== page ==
Mobile growth is a driver for many technologies: Responsive design, HTTP/2, HTML5 replacing Flash. Facebook started with an own format for optimized mobile delivery. This is not only beneficial to users: If a page is displayed fast, ads are visible before the user clicks away, as well.

Google followed the approach of a custom format, called Accelerated Mobile Pages (Google AMP). Instead of choosing a completely different container, like XML, proven technologies were used: HTML, JavaScript and JSON notation. By using a JavaScript based runtime to implement functions like delayed loading of non-essential assets and inlining CSS, the initial transmission size of the page can be reduced.

While WordPress got support for generating AMP content by a plugin, other CMS applications seem to be lacking. Especially when using static site generators it can be challenging to generate multiple variants from the same content. I like static site generators for several reasons:

  • Can be served from a low-grade webserver without special requirements
  • Really, really fast page serving
  • Easy to cache / integrate CDN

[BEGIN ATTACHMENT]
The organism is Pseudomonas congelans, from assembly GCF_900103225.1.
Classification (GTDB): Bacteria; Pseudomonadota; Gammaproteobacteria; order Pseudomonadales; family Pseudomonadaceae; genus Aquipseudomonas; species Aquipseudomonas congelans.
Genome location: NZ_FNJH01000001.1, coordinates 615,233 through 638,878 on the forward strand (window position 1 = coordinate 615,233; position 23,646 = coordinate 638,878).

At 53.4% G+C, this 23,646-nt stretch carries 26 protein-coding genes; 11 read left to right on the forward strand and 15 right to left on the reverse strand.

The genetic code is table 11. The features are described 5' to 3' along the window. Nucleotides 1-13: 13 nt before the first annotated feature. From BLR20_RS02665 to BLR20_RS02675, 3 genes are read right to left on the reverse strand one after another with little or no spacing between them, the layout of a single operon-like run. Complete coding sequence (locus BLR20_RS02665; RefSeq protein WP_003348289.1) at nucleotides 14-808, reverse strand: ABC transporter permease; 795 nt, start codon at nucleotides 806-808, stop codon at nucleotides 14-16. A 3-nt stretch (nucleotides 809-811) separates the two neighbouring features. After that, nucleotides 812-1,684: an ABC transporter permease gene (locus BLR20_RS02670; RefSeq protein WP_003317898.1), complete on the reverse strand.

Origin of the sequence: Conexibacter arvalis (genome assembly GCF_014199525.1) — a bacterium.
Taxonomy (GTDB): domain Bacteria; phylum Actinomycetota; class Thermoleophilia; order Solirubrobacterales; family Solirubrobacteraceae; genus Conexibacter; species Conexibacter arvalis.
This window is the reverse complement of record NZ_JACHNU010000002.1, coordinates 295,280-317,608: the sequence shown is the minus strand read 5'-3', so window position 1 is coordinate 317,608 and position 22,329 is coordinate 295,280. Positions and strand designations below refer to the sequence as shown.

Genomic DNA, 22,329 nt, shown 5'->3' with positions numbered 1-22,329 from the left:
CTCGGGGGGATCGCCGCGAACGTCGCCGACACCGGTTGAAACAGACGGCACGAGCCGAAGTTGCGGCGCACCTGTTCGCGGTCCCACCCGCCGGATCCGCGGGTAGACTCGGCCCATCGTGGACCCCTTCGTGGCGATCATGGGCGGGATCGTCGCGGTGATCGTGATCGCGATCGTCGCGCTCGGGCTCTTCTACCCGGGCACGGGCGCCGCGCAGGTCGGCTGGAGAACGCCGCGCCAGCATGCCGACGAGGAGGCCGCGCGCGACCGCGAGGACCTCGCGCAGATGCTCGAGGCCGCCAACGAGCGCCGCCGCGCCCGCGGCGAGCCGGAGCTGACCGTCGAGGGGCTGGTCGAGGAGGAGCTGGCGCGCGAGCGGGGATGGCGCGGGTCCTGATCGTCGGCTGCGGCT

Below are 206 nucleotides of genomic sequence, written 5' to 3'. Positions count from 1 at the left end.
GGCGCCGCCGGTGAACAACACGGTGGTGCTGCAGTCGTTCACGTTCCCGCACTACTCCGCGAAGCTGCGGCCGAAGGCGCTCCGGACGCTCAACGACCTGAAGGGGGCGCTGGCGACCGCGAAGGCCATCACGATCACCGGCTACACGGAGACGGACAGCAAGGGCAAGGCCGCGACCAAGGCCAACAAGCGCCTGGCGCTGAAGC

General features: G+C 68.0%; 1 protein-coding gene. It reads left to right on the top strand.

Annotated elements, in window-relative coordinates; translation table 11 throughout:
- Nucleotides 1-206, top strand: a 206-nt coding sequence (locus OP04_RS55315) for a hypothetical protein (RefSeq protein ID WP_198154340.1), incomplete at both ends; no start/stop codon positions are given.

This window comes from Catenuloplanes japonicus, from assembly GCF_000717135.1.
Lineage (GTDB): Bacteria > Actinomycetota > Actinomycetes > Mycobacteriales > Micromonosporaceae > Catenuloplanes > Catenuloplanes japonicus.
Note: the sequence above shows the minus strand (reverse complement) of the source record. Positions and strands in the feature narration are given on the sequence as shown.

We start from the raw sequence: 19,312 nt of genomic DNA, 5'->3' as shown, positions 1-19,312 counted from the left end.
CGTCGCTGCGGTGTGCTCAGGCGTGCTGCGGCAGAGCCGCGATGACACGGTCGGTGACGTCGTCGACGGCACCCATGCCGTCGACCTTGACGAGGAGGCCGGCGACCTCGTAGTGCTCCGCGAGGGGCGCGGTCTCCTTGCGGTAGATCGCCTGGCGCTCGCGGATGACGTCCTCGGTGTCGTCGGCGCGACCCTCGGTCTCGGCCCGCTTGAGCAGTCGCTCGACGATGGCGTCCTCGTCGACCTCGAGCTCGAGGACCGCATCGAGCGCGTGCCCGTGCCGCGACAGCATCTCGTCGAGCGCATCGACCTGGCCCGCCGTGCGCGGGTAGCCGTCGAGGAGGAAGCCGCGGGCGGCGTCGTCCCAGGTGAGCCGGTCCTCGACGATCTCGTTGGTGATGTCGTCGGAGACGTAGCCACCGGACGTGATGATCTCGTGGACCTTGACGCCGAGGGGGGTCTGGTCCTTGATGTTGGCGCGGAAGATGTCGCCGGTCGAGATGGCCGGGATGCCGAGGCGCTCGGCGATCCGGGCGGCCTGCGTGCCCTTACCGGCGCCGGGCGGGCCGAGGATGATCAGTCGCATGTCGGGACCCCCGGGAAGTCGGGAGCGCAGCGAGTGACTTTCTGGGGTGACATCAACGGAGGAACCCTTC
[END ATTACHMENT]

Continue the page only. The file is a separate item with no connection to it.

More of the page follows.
• Low attack surface, easy to secure

I used middleman in several projects, so far I am quite happy with it. Thanks to integrated asciidoctor support it was even possible to use a common source for web pages as well as print documents, distributed by other channels.

When facing the desire to provide Google Accelerated Mobile Pages (AMP) using the existing middleman setup along with the existing content I noticed the shortcomings of HTML or asciidoc based page templates. Nevertheless I went ahead and use some customizations (some would call it hacks) to achieve my goal. I prototyped it for and you can see the AMP result on

The implementation uses the latest middleman 4 and the targets plugin to have multiple variants as build targets. To ensure that the AMP links to not point to the non-AMP version by accident a link_prefix and deployment of AMP to a subdirectory is used. Another option would have been to use a subdomain. Of course the AMP version uses a different layout which includes the AMP engine JavaScript and required markup and meta data for the AMP pages.


# Build Targets
config[:targets] = {
  default: {
    build_dir: "build",
    layout: "layout",
    link_prefix: nil,
  amp: {
    build_dir: "build/amp",
    layout: "amp",
    link_prefix: "/amp",

In order to be able to reuse the existing content, some global search-and-replace is applied as part of the template.


<% content = yield %>
content.gsub!("<img", "<amp-img")
content.gsub!("<iframe", "<amp-iframe")
content.gsub!("</img", "</amp-img")
content.gsub!("</iframe", "</amp-iframe")
<%= content %>


It is now obvious why this can be called a hack instead of an engineered solution. A better approach would be possible if the source data for the pages is provided in a more strcutured format like JSON or YAML. Both are supported by middleman and are a good choice for content that follows a well defined structure. (A good example is the trainings catalogue on